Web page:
Pucker reminds us that the stock market ups and downs may delight or disappoint investors, but don’t (or shouldn’t) matter to the issuing company. The stock market is a secondary market—an aftermarket. Shareholders trade amongst themselves.

The fact that we pay executives in stock confounds things, but the essential truth is the ups and downs of the stock price shouldn’t change behavior in a company committed to net zero.

Here’s the good news:

ESG investing is not dead, or even in decline. It is growing up.

Under pressure from EU regulators, a good number of ESG funds have already rebranded or will exit the ‘ESG” space, recognizing they may sound like they are environment friendly but, are more about —as Pucker calls it— “the impact of the planet on the company and not the impact of the company on the planet.”  The SEC, which exists to serve the investing public is responding to market demand for clarity as investors get more sophisticated about sustainability. It is now poised to announce its own fund disclosure requirements to address greenwashing. Disclosure by companies themselves may also evolve with new international standards.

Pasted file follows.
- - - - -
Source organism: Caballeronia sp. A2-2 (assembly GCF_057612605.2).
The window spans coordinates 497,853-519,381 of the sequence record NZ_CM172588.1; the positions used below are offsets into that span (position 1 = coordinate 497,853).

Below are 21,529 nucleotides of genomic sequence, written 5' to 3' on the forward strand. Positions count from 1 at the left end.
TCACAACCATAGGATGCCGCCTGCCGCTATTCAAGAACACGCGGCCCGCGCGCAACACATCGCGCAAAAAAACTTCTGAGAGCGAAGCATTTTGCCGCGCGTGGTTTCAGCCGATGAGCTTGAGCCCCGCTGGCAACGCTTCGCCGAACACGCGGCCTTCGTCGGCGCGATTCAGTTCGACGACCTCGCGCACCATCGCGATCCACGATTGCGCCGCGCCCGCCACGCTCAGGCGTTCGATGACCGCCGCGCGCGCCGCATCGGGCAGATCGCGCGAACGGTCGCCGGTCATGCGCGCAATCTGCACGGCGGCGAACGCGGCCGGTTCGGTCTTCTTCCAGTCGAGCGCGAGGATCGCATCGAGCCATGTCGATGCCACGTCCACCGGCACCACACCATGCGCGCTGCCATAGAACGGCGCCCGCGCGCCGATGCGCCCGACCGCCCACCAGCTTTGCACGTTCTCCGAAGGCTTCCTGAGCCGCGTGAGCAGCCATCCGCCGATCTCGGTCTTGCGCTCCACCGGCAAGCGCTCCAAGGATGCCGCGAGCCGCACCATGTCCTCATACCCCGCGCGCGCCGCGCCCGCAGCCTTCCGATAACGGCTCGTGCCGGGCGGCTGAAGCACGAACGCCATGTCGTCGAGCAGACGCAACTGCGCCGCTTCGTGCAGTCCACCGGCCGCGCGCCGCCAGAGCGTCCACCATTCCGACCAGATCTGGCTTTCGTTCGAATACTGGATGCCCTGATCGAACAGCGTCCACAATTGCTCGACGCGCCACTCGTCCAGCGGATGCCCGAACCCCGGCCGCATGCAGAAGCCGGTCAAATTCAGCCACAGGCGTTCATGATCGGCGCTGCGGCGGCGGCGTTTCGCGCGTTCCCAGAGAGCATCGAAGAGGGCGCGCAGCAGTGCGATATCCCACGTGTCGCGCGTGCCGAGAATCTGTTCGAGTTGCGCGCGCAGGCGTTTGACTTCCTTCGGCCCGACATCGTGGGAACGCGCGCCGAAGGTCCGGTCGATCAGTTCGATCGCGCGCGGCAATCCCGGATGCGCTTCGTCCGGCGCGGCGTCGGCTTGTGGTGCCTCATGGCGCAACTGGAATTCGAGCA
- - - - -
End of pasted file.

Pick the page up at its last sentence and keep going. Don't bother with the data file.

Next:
Investors are not turning their backs on putting their money to good use. They are getting smarter. How?

First, we are experiencing significant growth in PRIMARY investment. As this McKinsey research lays out, fresh capital for green investment, especially through private markets, is now HOT—but more is needed. McKinsey puts the need at a net increase of $3.5 trillion annually; the trends are promising and meaningful: “The current momentum in climate-focused investing suggests that the space is breaking out—not breaking down—in the face of market complexity.”